The Bayt survey put this sector third on the salary ladder.

Real estate agents selling high-end homes

There is no dearth of luxury properties in Dubai and an agent’s commission on the sales proceeds can roll into hundreds of thousands of dirhams with one such deal.

Listing on www.luxhabitat.ae<http://www.luxhabitat.ae> shows a 5-bedroom penthouse in The Residences, Downtown Burj Khalifa is priced at Dh40 million (only). Just a 2 per cent commission on such a deal translates into Dh800,000 (yes), putting the MBAs to shame.

A survey by Macdonald & Company, a property recruitment specialist, has revealed that professionals in the industry have seen a hike of 5 per cent on the basic salary and 8 per cent more bonuses given as current average base salary in the Middle East remains in line with last year’s average.

The annual study has revealed that the average base salary of regional real estate professionals across all disciplines is Dh36,293 per month as compared to the Dh37,965 per month figure posted in 2011.
 

Lawyers

Lastly, it is the lawyers who make loads of money on somebody else’s misery. Not necessarily on others’ misery, but these well-educated professionals need to keep themselves up-to-date with ever-changing local and international laws.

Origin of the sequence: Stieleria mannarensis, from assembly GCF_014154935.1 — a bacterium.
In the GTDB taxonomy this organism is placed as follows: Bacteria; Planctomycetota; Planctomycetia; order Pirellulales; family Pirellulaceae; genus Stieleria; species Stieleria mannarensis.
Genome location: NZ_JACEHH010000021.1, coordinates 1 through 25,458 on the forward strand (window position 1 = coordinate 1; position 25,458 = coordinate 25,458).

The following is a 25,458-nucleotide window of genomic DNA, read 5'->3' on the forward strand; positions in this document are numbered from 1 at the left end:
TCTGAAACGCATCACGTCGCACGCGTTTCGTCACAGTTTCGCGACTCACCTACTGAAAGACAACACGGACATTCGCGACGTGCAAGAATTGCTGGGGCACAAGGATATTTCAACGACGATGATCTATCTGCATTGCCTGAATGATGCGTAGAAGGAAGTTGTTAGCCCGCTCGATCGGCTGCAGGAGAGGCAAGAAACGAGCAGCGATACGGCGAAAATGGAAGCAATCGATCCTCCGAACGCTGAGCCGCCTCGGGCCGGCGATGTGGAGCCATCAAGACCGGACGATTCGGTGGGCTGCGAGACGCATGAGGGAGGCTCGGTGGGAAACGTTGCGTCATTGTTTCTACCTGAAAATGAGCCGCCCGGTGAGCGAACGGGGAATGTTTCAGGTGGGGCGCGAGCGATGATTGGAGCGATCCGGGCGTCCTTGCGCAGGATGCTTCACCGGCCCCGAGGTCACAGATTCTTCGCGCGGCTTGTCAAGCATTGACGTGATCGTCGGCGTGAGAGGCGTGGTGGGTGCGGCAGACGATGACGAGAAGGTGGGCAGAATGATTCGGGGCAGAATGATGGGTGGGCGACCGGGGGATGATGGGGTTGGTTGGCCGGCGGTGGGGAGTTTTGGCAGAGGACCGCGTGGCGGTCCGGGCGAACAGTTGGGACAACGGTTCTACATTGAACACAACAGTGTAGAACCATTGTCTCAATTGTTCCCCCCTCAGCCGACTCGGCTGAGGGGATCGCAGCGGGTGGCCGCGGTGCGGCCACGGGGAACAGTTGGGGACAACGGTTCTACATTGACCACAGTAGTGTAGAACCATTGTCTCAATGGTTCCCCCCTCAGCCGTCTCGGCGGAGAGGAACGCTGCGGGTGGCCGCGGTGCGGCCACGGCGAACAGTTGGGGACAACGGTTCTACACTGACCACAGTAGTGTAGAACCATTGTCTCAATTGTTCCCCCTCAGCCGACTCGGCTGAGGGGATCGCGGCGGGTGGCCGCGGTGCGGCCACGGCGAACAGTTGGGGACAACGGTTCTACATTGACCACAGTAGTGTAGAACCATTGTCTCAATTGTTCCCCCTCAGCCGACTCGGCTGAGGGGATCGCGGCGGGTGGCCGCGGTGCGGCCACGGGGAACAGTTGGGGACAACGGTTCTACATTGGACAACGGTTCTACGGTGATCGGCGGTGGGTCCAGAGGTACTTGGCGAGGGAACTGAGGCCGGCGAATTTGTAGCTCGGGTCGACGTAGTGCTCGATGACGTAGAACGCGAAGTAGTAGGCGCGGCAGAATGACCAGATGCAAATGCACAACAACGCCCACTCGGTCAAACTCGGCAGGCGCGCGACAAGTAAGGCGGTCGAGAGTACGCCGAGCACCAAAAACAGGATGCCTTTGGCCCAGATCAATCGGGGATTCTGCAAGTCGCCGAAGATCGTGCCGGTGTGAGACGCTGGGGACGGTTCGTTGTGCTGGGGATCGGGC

Hays figures show a newly qualified lawyer can make between Dh30,000 and Dh40,000 per month – quite a good deal for a fresher, won’t you say?

Top class lawyers who represent large corporates or patent battles can never stop counting money. If they are the best, hundreds and thousands of dirhams would just be a peanut to crack for them.

Even though these sectors may be the top-paying ones, there are no set limitations for other industries as well. For example, a professional in healthcare or marketing could also take home a fat paycheque.

It’s very much dependent on individual circumstances.

“The job market is a free market and in sectors with high demand and little supply, escalating salaries can be expected. There are lots of highly paid roles in the UAE but if an employer is happy to pay it and if that is the market rate, it is unfair to class the job as overpaid,” says Whitworth.

“Some employees are what I like to call ‘spenders’. They are employed, paid a wage (possibly above what they should be earning) and then ‘spend’ time with a company until they are discovered and forced to leave or they leave on their own to another company to ‘spend’ time there,” summarises Athawale.

Now those are the real ‘overpaid’ ones. Do you have such ‘spenders’ in your organisation? Tell us all about them in comments below.